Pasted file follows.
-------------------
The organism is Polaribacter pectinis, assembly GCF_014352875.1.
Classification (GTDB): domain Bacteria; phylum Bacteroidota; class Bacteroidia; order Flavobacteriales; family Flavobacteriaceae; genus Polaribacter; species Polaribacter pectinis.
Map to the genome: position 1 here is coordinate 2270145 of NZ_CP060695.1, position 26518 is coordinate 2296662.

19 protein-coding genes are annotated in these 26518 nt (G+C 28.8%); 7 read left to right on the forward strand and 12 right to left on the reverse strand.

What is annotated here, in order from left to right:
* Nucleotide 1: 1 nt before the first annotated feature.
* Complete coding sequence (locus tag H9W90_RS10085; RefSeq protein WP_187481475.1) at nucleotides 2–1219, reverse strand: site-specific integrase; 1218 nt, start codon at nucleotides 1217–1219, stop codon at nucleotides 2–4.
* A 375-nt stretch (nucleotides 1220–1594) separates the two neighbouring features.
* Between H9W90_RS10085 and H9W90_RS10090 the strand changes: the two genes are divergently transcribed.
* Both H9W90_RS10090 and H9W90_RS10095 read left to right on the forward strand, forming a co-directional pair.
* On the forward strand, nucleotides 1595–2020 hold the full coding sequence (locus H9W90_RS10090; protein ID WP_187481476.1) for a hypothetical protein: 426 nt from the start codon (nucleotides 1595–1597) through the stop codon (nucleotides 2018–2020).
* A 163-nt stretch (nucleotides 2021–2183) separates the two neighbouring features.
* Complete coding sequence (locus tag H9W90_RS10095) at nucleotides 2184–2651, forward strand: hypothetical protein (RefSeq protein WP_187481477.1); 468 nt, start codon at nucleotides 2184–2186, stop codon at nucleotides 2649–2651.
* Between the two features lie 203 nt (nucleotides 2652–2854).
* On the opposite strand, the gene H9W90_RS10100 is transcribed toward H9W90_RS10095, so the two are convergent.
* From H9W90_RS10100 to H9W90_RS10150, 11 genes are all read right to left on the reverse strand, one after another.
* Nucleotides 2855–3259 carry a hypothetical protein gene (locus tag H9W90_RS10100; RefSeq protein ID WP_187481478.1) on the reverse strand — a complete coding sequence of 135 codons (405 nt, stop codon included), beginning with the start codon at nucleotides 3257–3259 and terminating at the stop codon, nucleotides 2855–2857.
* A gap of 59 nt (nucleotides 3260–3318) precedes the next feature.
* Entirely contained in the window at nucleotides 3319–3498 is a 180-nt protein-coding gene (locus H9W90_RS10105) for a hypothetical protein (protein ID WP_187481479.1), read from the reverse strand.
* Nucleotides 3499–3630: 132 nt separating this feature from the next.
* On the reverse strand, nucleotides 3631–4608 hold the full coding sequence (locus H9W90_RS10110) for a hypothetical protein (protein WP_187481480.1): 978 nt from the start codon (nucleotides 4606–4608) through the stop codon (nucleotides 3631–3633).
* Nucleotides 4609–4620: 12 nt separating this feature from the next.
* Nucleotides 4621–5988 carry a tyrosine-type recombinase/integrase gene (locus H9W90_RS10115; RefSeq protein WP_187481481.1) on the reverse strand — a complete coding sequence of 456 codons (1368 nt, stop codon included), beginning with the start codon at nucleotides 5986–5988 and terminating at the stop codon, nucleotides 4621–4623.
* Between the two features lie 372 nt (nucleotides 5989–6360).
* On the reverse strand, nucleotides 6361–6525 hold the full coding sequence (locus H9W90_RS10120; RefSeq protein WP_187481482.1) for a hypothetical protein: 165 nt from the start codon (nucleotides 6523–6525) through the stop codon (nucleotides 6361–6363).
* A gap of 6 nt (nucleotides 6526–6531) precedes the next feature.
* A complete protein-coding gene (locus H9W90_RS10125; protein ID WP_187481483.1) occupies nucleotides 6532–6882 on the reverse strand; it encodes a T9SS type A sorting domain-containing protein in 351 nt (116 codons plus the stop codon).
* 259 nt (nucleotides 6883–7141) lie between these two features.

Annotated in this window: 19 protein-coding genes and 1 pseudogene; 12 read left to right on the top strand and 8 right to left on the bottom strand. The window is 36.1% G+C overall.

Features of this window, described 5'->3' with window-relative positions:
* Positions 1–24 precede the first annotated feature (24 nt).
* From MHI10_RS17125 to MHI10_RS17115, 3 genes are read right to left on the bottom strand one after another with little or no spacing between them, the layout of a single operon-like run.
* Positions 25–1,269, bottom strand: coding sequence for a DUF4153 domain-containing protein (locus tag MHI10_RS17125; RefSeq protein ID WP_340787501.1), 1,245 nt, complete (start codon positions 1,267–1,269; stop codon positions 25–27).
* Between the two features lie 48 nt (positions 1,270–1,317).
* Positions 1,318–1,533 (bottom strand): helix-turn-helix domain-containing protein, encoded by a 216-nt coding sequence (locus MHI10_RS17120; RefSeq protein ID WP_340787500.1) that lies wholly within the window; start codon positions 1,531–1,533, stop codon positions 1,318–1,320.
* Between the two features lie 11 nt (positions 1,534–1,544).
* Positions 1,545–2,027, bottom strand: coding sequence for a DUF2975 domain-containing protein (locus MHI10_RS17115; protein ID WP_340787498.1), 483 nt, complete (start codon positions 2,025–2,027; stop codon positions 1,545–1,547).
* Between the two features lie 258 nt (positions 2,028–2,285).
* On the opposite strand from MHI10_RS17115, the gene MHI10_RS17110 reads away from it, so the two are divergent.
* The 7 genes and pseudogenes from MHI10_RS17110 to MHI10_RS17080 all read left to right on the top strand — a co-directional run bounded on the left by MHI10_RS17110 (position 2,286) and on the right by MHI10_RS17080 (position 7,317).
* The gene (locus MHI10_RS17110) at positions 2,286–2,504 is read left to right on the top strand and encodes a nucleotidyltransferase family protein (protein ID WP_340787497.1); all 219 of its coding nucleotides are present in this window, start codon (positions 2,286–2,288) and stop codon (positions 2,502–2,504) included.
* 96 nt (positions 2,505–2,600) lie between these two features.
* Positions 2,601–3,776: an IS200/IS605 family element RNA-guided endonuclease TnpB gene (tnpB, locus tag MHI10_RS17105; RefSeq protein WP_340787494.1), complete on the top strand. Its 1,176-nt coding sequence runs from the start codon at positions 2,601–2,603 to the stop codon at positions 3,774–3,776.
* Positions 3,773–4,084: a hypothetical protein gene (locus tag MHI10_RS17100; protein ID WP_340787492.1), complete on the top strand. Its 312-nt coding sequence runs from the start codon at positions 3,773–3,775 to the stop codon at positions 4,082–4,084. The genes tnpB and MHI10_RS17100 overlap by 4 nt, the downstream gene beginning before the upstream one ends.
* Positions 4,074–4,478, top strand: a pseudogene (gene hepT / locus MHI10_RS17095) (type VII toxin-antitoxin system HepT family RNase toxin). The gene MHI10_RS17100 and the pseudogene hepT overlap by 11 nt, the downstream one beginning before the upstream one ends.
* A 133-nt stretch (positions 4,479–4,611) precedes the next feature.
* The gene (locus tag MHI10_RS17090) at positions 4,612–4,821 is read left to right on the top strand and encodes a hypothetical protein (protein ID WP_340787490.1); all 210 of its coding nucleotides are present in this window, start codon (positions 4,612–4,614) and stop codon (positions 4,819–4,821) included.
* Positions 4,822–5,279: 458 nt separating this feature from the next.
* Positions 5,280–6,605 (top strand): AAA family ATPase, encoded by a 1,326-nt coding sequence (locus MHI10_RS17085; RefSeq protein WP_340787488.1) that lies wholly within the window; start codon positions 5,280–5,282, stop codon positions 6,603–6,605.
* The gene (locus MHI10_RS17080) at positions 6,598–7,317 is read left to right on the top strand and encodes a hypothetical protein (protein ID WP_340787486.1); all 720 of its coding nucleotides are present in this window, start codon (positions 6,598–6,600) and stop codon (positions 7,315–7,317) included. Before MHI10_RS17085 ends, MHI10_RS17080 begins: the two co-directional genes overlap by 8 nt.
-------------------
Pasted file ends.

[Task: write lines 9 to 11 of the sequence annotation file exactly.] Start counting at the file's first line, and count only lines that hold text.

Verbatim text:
* Between H9W90_RS10085 and H9W90_RS10090 the strand changes: the two genes are divergently transcribed.
* Both H9W90_RS10090 and H9W90_RS10095 read left to right on the forward strand, forming a co-directional pair.
* On the forward strand, nucleotides 1595–2020 hold the full coding sequence (locus H9W90_RS10090; protein ID WP_187481476.1) for a hypothetical protein: 426 nt from the start codon (nucleotides 1595–1597) through the stop codon (nucleotides 2018–2020).